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pending battle there had been active lately. As
second-in-command of the Company I went along
behind it, rather at my ease. Watching the men as
they plodded patiently on under their packs, I felt as
if my own identity was becoming merged in the Bat-
talion. We were on the move and the same future
awaited all of us (though most of the men had bad
boots and mine were quite comfortable).

More light-hearted than Fd been for some time, I
contemplated my Company Commander, who was
in undisputed occupation of a horse which looked
scarcely.up to his weight. Captain Leake had begun
by being rude to me. I never discovered the reason.
But he had been a Special Reserve officer before the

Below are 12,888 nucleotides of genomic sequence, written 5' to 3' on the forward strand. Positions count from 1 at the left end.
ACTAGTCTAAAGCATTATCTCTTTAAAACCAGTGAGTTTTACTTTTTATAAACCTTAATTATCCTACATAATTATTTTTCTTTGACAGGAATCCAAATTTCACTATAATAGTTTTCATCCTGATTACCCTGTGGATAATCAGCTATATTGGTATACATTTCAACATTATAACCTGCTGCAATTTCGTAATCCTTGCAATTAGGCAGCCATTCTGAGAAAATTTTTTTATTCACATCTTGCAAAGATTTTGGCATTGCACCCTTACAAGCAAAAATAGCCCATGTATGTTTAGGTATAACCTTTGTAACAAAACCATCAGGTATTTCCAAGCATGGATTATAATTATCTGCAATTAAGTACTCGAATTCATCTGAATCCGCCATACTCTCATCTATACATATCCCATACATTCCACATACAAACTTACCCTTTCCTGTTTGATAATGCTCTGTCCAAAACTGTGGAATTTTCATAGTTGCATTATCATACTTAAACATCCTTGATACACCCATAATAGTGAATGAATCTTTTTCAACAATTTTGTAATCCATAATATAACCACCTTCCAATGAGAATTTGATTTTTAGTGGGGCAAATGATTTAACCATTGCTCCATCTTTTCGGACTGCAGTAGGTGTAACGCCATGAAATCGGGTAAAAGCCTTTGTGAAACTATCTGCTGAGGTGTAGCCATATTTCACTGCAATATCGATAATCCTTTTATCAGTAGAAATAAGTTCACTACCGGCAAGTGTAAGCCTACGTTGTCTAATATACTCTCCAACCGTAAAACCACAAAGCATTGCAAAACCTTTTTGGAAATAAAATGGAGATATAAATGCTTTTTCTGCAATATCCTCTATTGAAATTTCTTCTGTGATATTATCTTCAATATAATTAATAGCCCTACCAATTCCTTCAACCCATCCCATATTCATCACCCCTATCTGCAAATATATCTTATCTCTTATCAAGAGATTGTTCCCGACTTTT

War, and he couldn't get certain regimental traditions
out of his head. In the good old days, all second-
lieutenants had been called "warts'5, and for their
first six months a senior officer never spoke to them,
except on parade. Leake evidently liked the idea, for
he was a man who enjoyed standing on his dignity;
but such behaviour was inappropriate to active ser-
vice, and six months at the Front usually sufficed to
finish the career of a second-lieutenant. On my
second morning at Camp 13 Leake had remarked (for
my special benefit) that "these newly joined warts
were getting too big for their boots'*. This was incor-
rect, for I was bemoaning the loss of my valise, and the
M.O. had just given me my anti-typhoid injection.
Leake also resented the fact that I had served with the
First Battalion, which he appeared to regard as a
hated rival. He thawed gradually after my first week,
and was now verging on cordiality, which I did my
best to encourage. The other Company Commanders
had been friendly from the first, for I had known
them at Clitherland in 1915.